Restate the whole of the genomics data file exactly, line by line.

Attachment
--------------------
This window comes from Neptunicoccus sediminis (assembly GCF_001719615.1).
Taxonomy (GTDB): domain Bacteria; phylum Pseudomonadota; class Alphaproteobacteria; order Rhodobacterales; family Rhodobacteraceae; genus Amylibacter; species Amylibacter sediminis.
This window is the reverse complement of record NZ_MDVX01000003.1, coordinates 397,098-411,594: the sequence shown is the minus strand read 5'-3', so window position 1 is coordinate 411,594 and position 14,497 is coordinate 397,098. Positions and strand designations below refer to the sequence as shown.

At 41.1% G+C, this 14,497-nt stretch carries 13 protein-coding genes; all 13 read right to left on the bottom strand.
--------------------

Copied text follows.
This window comes from Neptunicoccus sediminis (assembly GCF_001719615.1).
Taxonomy (GTDB): domain Bacteria; phylum Pseudomonadota; class Alphaproteobacteria; order Rhodobacterales; family Rhodobacteraceae; genus Amylibacter; species Amylibacter sediminis.
This window is the reverse complement of record NZ_MDVX01000003.1, coordinates 397,098-411,594: the sequence shown is the minus strand read 5'-3', so window position 1 is coordinate 411,594 and position 14,497 is coordinate 397,098. Positions and strand designations below refer to the sequence as shown.

At 41.1% G+C, this 14,497-nt stretch carries 13 protein-coding genes; all 13 read right to left on the bottom strand.